The reality of Alabama's dismal reading scores – Montgomery Advertiser

The Alabama State Department of Education (ALSDE) tends to put a “positive spin” on student reading achievement when, in fact, Alabama students’ reading scores are dismal. In reality, achievement in reading remains stagnant or continues to decline. ALSDE’s implementation of grandiose new programs every few years is well-intentioned. But parents are entitled to know if their children are prepared to succeed in higher grade level subjects — all requiring grade-level reading. Significant gains continue to be elusive.
In his book, “The Educated Child” (1999), William Bennet, former U.S. Secretary of Education, warns, “A child who cannot read on grade level at the end of the third grade has a 70% chance of not graduating from high school.” That statement remains as accurate now as when it was written.
In a July 2022 ALSDE public information release are the 2021-2022 results of the Alabama Comprehensive Assessment Program (ACAP) third-grade reading assessment scores. The reading data shows that “78% of 3rd graders are reading on or above grade level, and 22% are not reading on grade level”. The outcome of 78% of 3rd-graders reading on or above grade level is not reflected in any state or national reading results, including previous Alabama reading assessment data. This sends an unreliable message to many parents.
Some students within this 78% group may be performing “partially” or below proficient. The ACAP defines “sufficient reading skills” as scoring “on or above the lowest achievement” level (one of the four levels) based on the Alabama Course of Study.
In October 2022, ALSDE released another reading assessment finding. The National Assessment of Educational Progress (NAEP) was mandated by Congress in 1969. It is the premier, renowned academic assessment recognized for its reliability. NAEP assesses the core subjects of reading, mathematics, writing, and science. As do states’ assessment scores, it measures student achievement in reading and mathematics in all states.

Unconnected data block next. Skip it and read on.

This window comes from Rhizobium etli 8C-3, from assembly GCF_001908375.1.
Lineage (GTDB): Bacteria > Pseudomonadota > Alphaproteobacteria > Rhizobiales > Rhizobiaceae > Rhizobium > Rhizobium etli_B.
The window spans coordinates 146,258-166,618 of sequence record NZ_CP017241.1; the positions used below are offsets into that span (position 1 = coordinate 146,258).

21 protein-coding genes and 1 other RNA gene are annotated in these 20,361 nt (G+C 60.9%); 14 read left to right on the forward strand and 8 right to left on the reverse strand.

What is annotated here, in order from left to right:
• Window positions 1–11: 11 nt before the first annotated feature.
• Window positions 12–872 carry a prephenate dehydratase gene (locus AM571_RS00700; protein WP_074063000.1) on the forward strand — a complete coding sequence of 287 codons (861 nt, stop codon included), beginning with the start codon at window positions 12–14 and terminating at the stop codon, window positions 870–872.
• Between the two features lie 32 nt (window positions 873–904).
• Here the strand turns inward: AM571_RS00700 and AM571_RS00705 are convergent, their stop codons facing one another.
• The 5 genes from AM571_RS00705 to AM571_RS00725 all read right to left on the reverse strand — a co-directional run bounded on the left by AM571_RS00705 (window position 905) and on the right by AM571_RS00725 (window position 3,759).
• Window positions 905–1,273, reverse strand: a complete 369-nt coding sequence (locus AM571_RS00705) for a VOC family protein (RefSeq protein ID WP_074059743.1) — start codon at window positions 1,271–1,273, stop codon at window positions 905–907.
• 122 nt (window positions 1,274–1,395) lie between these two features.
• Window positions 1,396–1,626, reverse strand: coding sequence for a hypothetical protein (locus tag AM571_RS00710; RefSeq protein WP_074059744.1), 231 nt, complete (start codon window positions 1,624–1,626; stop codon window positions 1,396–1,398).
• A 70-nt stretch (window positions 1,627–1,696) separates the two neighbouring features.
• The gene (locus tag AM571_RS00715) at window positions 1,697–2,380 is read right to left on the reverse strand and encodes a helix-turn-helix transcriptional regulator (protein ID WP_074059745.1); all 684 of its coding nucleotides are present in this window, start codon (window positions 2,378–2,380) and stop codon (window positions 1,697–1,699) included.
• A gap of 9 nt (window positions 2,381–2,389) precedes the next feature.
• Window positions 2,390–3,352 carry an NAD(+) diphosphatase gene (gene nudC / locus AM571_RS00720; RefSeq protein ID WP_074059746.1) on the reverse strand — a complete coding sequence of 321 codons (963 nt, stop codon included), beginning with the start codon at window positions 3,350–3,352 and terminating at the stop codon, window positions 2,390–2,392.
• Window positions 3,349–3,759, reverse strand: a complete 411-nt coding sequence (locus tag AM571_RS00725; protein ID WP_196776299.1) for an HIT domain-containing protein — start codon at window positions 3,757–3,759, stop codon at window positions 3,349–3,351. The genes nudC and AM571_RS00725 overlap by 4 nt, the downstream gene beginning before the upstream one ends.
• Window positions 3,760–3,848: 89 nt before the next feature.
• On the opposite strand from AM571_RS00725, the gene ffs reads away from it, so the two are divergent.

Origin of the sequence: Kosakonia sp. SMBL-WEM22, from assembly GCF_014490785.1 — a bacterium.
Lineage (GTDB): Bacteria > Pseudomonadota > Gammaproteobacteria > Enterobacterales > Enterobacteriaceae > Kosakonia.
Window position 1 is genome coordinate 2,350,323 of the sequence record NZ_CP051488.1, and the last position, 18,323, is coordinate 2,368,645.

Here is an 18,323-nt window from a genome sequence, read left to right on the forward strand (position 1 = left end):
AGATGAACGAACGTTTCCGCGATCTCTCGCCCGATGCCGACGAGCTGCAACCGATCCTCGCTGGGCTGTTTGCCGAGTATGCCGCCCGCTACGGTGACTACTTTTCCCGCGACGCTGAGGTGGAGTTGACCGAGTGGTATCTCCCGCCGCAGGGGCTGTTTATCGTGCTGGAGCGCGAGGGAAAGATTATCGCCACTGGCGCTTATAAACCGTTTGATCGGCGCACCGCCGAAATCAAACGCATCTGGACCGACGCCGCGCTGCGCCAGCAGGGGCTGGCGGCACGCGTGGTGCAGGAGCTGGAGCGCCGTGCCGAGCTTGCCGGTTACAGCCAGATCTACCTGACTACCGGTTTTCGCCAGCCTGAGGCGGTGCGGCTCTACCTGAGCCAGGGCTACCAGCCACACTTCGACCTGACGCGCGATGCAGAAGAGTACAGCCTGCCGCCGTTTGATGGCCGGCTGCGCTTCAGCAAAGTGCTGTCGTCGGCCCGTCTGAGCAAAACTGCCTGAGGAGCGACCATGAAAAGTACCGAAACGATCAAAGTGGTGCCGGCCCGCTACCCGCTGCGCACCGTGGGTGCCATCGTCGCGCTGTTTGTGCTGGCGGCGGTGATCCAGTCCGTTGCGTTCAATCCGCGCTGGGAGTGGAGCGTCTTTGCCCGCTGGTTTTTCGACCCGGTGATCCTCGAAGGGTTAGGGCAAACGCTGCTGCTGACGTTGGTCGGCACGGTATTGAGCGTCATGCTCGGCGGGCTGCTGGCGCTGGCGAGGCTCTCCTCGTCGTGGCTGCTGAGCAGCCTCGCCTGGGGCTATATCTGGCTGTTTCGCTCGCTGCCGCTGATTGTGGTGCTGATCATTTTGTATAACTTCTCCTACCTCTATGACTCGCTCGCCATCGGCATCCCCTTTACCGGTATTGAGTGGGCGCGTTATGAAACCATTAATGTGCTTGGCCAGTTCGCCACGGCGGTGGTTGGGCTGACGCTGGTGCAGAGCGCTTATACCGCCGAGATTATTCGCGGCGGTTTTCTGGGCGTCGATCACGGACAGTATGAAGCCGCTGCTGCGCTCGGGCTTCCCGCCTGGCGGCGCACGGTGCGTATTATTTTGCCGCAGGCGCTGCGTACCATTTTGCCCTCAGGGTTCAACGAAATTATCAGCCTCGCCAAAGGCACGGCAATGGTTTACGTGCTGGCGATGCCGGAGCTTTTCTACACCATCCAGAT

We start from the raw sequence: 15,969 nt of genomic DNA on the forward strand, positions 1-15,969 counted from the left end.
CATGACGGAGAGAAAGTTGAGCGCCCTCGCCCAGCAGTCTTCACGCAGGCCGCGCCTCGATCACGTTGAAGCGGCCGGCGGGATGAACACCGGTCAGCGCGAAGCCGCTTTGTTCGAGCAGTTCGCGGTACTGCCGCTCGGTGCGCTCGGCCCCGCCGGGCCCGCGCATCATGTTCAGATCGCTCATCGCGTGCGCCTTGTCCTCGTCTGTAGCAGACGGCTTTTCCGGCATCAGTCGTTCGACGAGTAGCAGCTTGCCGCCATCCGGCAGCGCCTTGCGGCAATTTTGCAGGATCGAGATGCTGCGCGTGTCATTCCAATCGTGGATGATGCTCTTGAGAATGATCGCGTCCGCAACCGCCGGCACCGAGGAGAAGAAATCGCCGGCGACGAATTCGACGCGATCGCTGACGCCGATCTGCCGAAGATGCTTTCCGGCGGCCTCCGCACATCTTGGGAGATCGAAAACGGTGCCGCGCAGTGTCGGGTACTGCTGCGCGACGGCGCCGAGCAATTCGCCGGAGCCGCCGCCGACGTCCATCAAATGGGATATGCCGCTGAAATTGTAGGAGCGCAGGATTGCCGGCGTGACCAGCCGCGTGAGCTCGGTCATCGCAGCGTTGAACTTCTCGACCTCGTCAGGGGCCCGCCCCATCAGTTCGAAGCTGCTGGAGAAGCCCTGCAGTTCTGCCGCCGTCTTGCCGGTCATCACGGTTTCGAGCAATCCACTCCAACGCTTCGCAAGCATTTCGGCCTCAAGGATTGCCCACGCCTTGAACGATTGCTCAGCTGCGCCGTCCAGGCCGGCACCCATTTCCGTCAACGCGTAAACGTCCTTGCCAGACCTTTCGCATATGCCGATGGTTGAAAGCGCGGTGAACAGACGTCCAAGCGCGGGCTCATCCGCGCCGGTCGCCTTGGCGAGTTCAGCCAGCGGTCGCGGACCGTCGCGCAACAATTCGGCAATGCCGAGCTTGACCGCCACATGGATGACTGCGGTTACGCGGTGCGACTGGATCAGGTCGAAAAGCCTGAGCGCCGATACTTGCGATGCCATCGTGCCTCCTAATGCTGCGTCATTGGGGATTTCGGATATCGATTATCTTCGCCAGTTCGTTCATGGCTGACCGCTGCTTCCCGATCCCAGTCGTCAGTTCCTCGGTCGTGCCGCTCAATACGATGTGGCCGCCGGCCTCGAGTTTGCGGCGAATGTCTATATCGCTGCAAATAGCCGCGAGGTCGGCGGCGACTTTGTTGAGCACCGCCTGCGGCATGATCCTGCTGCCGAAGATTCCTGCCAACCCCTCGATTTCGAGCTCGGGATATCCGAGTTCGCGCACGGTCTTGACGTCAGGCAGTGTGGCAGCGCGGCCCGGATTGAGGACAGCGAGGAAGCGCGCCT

It is essential to correctly interpret the two types of NAEP scores. “Average scale scores” represent how students performed (0 – 500) in each assessment group and ranked with other states. Scores are aggregated and reported at the student group level. “Achievement level performance standards” (reported as percentages) show what students should know and be able to do” in a particular subject.
NAEP’s 2022 National Report Card released all state performance achievement percentages for 4th­-grade reading. NAEP’s 2019 Alabama 4th-grade “proficient” level reading percentage was 28 and remained 28 in 2022. Eighth-grade reading score percentages dropped from 40 in 2019 to 39. According to NAEP, there has been no significant difference in reading achievement from 2022 to 1992 — 30 years.
On October 26, 2022, in an Education Week article entitled “NAEP Scores are a ‘Critical Realty Check.’ Kids pay the Price If They Are Misinterpreted’: Scott Marlon says, “State leaders should avoid the temptation to cherry-pick the results that tell the most positive story… the results [2022) do not support arguments about how school reopening policies affected scores. The (NAEP) results carry a clear message for state policymakers: They need to step up in a big way before we lose a generation of students.”
The Alabama State Board of Education (ALSBOE) is the principal policy-making elected body to ensure top-quality education for children. This profound responsibility calls for a commitment to challenge “feel­ good” leadership that thrives on packaging unacceptable low achievement as successful. The ALSBOE must recognize the current crisis of failed reading achievement among far too many children. A significant change is required to align ACAP to NAEP achievement standards, adding more rigor to ACAP.
Dr. David Nichols is a retired educator, school/university leader, and consultant (K – 12 and higher education). He has served on two local school boards in Alabama. He has authored op/ed articles in daily newspapers throughout Alabama, published in national journals, and books. He wrote a safety guide for all Alabama public schools — published and distributed by the Alabama School Boards Association. Nichols holds a Doctor of Education degree in Educational Leadership from the University of Alabama. He currently conducts research and published on current education issues.


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